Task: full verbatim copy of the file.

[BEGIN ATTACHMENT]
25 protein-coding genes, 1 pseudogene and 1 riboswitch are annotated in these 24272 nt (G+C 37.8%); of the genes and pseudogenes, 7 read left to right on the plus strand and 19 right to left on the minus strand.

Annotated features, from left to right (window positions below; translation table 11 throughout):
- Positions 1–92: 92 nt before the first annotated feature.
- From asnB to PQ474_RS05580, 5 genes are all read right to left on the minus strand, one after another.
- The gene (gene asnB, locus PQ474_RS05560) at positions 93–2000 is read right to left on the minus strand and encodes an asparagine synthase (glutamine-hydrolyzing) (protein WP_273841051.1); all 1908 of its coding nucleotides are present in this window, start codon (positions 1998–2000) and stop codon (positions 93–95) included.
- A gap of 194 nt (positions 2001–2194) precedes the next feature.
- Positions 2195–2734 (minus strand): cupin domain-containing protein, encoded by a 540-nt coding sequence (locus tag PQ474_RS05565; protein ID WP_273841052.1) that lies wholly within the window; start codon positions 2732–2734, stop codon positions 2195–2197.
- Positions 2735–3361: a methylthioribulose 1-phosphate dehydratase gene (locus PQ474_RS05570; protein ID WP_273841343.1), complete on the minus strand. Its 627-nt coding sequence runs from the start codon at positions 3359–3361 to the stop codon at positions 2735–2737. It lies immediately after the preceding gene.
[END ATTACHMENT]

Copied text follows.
25 protein-coding genes, 1 pseudogene and 1 riboswitch are annotated in these 24272 nt (G+C 37.8%); of the genes and pseudogenes, 7 read left to right on the plus strand and 19 right to left on the minus strand.

Annotated features, from left to right (window positions below; translation table 11 throughout):
- Positions 1–92: 92 nt before the first annotated feature.
- From asnB to PQ474_RS05580, 5 genes are all read right to left on the minus strand, one after another.
- The gene (gene asnB, locus PQ474_RS05560) at positions 93–2000 is read right to left on the minus strand and encodes an asparagine synthase (glutamine-hydrolyzing) (protein WP_273841051.1); all 1908 of its coding nucleotides are present in this window, start codon (positions 1998–2000) and stop codon (positions 93–95) included.
- A gap of 194 nt (positions 2001–2194) precedes the next feature.
- Positions 2195–2734 (minus strand): cupin domain-containing protein, encoded by a 540-nt coding sequence (locus tag PQ474_RS05565; protein ID WP_273841052.1) that lies wholly within the window; start codon positions 2732–2734, stop codon positions 2195–2197.
- Positions 2735–3361: a methylthioribulose 1-phosphate dehydratase gene (locus PQ474_RS05570; protein ID WP_273841343.1), complete on the minus strand. Its 627-nt coding sequence runs from the start codon at positions 3359–3361 to the stop codon at positions 2735–2737. It lies immediately after the preceding gene.